Keep in mind that some programs may have prerequisites, such as holding a masters degree or state teaching license. Read program listings carefully and contact schools for details.
A doctorate in literacy degree, such as an Ed.D or PhD, may be a perfect choice for those interested in teaching at the university level or holding leadership roles. Literacy PhD programs may be research-intensive, and could focus on working toward new solutions for educational issues. You might study theories, practices, and policies related to reading curriculum and instruction, as well as emerging areas in the study of literacy.
Here is a sampling of potential courses you might find in Ed.D. or PhD reading programs.
In addition to classroom study, many PhD in Literacy programs have a research or dissertation requirement. In an EdD program, this may be more practical in nature and focus on applying new findings in the field.
In either case, students may have the opportunity to conduct their own research into an area of interest. They may then present and defend their findings. Contact preferred reading literacy programs to learn more.
Once you’ve chosen the reading specialist degree level that matches for your interests and goals, you’ll still need to decide whether you wish to learn on campus, online, or in a hybrid format.
Literacy Specialist Schools– The traditional way of pursuing graduate education, a campus-based literacy specialist program may be perfect for those who prefer face-to-face classroom learning. Potential benefits include observing your instructors’ teaching strategies firsthand, taking part in campus activities, and being part of a cohort of students who are passionate about literacy education.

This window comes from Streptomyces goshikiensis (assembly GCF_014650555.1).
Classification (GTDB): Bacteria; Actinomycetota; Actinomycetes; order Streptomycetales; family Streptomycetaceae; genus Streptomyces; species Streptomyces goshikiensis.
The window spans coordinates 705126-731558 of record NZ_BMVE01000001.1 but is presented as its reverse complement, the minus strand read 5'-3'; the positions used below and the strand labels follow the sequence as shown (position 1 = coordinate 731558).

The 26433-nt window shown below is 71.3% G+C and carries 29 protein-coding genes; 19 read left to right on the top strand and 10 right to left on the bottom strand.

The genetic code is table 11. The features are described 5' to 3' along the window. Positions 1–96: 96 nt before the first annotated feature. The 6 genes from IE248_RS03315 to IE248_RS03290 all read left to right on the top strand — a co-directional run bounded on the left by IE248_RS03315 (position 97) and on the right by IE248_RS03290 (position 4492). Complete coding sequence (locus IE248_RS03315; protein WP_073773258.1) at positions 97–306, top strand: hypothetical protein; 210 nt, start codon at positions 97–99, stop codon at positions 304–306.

Online Literacy Graduate Programs– Online reading programs may be great for those with busy schedules, like teachers hoping to continue their career prep while remaining employed. In fact, education programs were among the most popular graduate majors for online students!* You could potentially pursue your coursework at flexible times, avoid a long commute, and try out online learning tools that may inspire future lesson plans!
Keep in mind that some programs may still have in person requirements, such as practicums or short campus residencies. Contact schools to learn more.
Hybrid Reading Literacy Programs – Hybrid or blended literacy programs typically offer some combination of on-campus and online learning. Taking some of your courses online may offer the flexibility you crave, while your in-person courses may offer opportunities to work with like minded peers and get involved in your campus community.
While the above provides a brief overview, every literacy graduate program may be designed a bit differently. Be sure to read descriptions and do your research to ensure you understand what might be required of you.
* Clinefelter, D. L. & Aslanian, C. B., (2016). Online college students 2016: Comprehensive data on demands and preferences. Louisville, KY: The Learning House, Inc.
Sources: [i]bls.gov/ooh/education-training-and-library/kindergarten-and-elementary-school-teachers.htm#tab-4 | [ii]bls.gov/ooh/education-training-and-library/kindergarten-and-elementary-school-teachers.htm#tab-2 | [iii]bls.gov/ooh/education-training-and-library/instructional-coordinators.htm#tab-4 | [iv]bls.gov/ooh/education-training-and-library/adult-literacy-and-ged-teachers.htm#tab-4 | [v]onetonline.org/link/summary/25-2021.00 | [vi]onetonline.org/link/summary/25-9031.00